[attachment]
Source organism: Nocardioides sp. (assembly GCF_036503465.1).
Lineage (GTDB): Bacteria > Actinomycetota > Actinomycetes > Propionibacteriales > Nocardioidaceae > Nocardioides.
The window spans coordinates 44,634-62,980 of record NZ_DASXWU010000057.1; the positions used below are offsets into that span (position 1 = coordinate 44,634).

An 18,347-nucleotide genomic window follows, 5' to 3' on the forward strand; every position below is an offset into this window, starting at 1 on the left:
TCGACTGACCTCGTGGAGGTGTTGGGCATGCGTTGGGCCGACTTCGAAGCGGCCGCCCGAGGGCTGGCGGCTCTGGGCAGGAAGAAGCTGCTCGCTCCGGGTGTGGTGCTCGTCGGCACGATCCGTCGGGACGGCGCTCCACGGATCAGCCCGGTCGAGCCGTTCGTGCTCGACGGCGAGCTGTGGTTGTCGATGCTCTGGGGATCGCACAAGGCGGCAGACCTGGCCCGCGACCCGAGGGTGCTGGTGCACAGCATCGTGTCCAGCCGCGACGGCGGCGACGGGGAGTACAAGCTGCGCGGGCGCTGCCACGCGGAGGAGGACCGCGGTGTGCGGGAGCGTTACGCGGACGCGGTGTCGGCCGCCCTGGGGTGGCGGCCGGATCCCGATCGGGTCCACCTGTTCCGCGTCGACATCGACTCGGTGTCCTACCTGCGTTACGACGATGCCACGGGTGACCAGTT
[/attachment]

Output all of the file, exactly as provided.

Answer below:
Source organism: Nocardioides sp. (assembly GCF_036503465.1).
Lineage (GTDB): Bacteria > Actinomycetota > Actinomycetes > Propionibacteriales > Nocardioidaceae > Nocardioides.
The window spans coordinates 44,634-62,980 of record NZ_DASXWU010000057.1; the positions used below are offsets into that span (position 1 = coordinate 44,634).

An 18,347-nucleotide genomic window follows, 5' to 3' on the forward strand; every position below is an offset into this window, starting at 1 on the left:
TCGACTGACCTCGTGGAGGTGTTGGGCATGCGTTGGGCCGACTTCGAAGCGGCCGCCCGAGGGCTGGCGGCTCTGGGCAGGAAGAAGCTGCTCGCTCCGGGTGTGGTGCTCGTCGGCACGATCCGTCGGGACGGCGCTCCACGGATCAGCCCGGTCGAGCCGTTCGTGCTCGACGGCGAGCTGTGGTTGTCGATGCTCTGGGGATCGCACAAGGCGGCAGACCTGGCCCGCGACCCGAGGGTGCTGGTGCACAGCATCGTGTCCAGCCGCGACGGCGGCGACGGGGAGTACAAGCTGCGCGGGCGCTGCCACGCGGAGGAGGACCGCGGTGTGCGGGAGCGTTACGCGGACGCGGTGTCGGCCGCCCTGGGGTGGCGGCCGGATCCCGATCGGGTCCACCTGTTCCGCGTCGACATCGACTCGGTGTCCTACCTGCGTTACGACGATGCCACGGGTGACCAGTT